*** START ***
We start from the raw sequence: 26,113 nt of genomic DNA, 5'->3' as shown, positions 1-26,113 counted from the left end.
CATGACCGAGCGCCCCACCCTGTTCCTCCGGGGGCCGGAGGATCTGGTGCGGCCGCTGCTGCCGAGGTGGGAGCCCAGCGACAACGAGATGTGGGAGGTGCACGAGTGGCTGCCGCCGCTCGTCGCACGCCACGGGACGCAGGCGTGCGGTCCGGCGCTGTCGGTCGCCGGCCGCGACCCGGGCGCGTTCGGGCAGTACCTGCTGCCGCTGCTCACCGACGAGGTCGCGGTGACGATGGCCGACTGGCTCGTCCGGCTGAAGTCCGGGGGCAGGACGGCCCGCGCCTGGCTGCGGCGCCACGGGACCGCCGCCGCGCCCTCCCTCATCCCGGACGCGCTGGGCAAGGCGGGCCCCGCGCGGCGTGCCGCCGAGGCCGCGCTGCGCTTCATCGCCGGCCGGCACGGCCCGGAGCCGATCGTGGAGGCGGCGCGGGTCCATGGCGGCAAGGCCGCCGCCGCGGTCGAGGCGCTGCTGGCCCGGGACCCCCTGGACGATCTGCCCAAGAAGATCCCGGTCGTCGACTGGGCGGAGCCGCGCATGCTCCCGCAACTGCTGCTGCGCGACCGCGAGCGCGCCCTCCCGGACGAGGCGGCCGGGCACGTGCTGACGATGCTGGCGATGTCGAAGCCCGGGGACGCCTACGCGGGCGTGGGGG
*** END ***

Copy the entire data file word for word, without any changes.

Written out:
We start from the raw sequence: 26,113 nt of genomic DNA, 5'->3' as shown, positions 1-26,113 counted from the left end.
CATGACCGAGCGCCCCACCCTGTTCCTCCGGGGGCCGGAGGATCTGGTGCGGCCGCTGCTGCCGAGGTGGGAGCCCAGCGACAACGAGATGTGGGAGGTGCACGAGTGGCTGCCGCCGCTCGTCGCACGCCACGGGACGCAGGCGTGCGGTCCGGCGCTGTCGGTCGCCGGCCGCGACCCGGGCGCGTTCGGGCAGTACCTGCTGCCGCTGCTCACCGACGAGGTCGCGGTGACGATGGCCGACTGGCTCGTCCGGCTGAAGTCCGGGGGCAGGACGGCCCGCGCCTGGCTGCGGCGCCACGGGACCGCCGCCGCGCCCTCCCTCATCCCGGACGCGCTGGGCAAGGCGGGCCCCGCGCGGCGTGCCGCCGAGGCCGCGCTGCGCTTCATCGCCGGCCGGCACGGCCCGGAGCCGATCGTGGAGGCGGCGCGGGTCCATGGCGGCAAGGCCGCCGCCGCGGTCGAGGCGCTGCTGGCCCGGGACCCCCTGGACGATCTGCCCAAGAAGATCCCGGTCGTCGACTGGGCGGAGCCGCGCATGCTCCCGCAACTGCTGCTGCGCGACCGCGAGCGCGCCCTCCCGGACGAGGCGGCCGGGCACGTGCTGACGATGCTGGCGATGTCGAAGCCCGGGGACGCCTACGCGGGCGTGGGGG